Essay: From Atlanta to D.C., environmental racism harms communities of color

Not being able to catch your breath is a scary feeling, one that I know all too well. During the early part of my childhood, my family and I lived right by Memorial Drive, a large multilane highway in Decatur, Georgia. The effects were immediate. Soon after moving there as a toddler, I would wheeze every time my mother and father took me for a walk.

After only a few months of being unable to catch my breath, my parents sent me to live with my grandparents in my hometown of Orlando, Florida for my health. But moving didn’t undo the damage the air pollution had caused, and I was diagnosed with asthma and struggled with shortness of breath when I was in elementary school. I never knew exactly what happened to me until college, when the professor of my sustainability class explained how environmental injustice impacts communities of color. I learned that I experienced environmental racism in which environmental infrastructure, from highways to garbage dumps, disproportionately interferes with communities of color and harms their residents with toxic pollution. From Atlanta to D.C., environmental racism is all around us.

Memorial Drive connects downtown Atlanta to Stone Mountain, Georgia, a monument that depicts Confederate figureheads Robert E. Lee, Stonewall Jackson and Jefferson Davis and was the spiritual home of the revived KKK of the 1900s. Many Black convicts working in chain gangs – essentially modern-day slavery – built parts of the highway in the 1930s. The racist past of Memorial Drive has continued to live on through its impact on the environment, but it is only one example of how infrastructure can disproportionately affect people of color.

Environmental racism is not just an issue in the Deep South. Brentwood, a neighborhood in Northeast D.C., is home to a garbage truck company, a recycling center and an asphalt plant. And Eckington, just west of Brentwood, is home to the only other asphalt plant in the city. The fumes from these plants can lead to everything from headaches and fatigue to throat and eye irritation and skin cancer. The act of simply breathing fresh and clean air is impossible, and neighborhood residents suffer from high rates of lung cancer, stroke and pulmonary disease. Nearly half of the land zoned for industrial use in D.C. is in Ward 5, where Brentwood and Eckington are located. To make matters worse, Mayor Muriel Bowser has decided to build a 230-school bus hub in Eckington, significantly increasing vehicle emissions.

The residents of Brentwood and Eckington – as well as the Fort Totten and the Benning Road area, where two D.C. Department of Public Works’ trash transfer stations are located – are all predominantly Black. Everyone deserves to breathe clean air, and people of color should not face the brunt of poor environmental decision making. Class, as well as race, plays a role in environmental racism. There are no trash transfer stations or asphalt plants popping up in Dupont Circle or west of Rock Creek Park. Instead, these industrial sites are placed in low-income areas because of the discriminatory belief that the lives of those who are less fortunate don’t matter. But people are fighting back – the residents of Brentwood are suing the D.C. government for failing to conduct an environmental study, inform the local Advisory Neighborhood Commission and adhere to zoning regulations before constructing the 230-school bus depot.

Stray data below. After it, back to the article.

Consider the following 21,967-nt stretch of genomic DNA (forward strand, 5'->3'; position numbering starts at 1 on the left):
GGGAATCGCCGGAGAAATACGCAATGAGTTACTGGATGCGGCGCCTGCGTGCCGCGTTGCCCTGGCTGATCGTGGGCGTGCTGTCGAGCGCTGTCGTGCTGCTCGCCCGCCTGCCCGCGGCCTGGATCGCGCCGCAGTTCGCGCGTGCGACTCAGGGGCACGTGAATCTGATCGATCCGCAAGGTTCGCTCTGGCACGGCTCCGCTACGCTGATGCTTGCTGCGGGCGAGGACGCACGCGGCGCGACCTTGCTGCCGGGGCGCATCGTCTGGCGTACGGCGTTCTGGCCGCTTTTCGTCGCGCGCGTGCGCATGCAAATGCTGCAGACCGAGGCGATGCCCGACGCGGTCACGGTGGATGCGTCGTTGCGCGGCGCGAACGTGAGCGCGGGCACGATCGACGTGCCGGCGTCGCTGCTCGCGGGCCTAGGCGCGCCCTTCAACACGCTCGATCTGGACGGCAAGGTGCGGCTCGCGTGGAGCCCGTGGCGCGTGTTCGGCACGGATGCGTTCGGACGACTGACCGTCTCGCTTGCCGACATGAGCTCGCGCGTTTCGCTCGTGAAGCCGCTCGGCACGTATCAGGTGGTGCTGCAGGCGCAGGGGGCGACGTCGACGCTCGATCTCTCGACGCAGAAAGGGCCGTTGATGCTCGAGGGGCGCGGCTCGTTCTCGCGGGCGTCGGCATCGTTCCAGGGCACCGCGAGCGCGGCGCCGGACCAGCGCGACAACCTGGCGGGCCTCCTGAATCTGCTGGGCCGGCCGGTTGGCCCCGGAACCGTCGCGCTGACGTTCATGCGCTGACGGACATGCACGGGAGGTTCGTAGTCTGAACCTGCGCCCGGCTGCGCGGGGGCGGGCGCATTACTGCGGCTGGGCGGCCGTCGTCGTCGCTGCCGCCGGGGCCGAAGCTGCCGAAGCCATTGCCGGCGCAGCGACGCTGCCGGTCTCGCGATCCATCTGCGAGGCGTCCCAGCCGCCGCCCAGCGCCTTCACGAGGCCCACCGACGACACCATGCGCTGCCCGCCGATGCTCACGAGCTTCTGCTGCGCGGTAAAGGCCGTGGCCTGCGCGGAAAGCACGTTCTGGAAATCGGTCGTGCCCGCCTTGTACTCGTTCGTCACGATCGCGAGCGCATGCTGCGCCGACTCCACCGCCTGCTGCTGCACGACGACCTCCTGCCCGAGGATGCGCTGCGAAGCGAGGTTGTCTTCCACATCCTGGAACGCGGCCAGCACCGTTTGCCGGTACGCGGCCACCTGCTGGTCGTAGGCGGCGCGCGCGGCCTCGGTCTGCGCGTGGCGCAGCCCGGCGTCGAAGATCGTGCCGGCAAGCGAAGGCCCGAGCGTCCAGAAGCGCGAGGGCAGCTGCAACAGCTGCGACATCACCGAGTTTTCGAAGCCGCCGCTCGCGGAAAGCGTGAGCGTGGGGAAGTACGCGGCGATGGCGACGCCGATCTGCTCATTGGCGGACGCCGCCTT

At such a politically active college like GW, it is easy to get wrapped in the change we want to see back in our home state or across the country while ignoring the need for change in our own backyard. Environmental racism is not a Democratic or Republican issue – this is an issue of human rights and equality. In the city that GW students call home for years, rates of chronic obstructive pulmonary disease, lung cancer and stroke are five times higher in Southeast than in Northwest, which is only worsened by a lack of accessible and affordable health services east of the Anacostia River. The D.C. government is not serving the people it claims to represent – it’s actively hurting them, and we cannot turn a blind eye to the wrongdoing happening right in front of our faces.

GW’s annual Day of Service in August shouldn’t be the only time we serve the wider D.C. community here, especially when many of us want to be future change makers. But what can we do as students to combat environmental racism and pollution? I talked with Mike Ewall of the Energy Justice Network, a local activist who has led hundreds of workshops about environmental justice around the country. Ewall suggested that students email and call public officials to advocate for closing projects like the environmentally destructive trash transfer stations, attend public hearings about upcoming projects and recruit people to get involved as well.

Even though D.C. may be just our temporary home for four years, it is still our home nonetheless. We should be fighting to make it safe for all – you’ll never know what difference you could make in a person’s life and well-being. Environmental racism affects people everywhere, and the battle against it is ongoing. I challenge you all to look into issues here in D.C. and your hometown and see what you can do to help win the fight.

Kamau Louis, a senior majoring in political science, is an opinions writer. 

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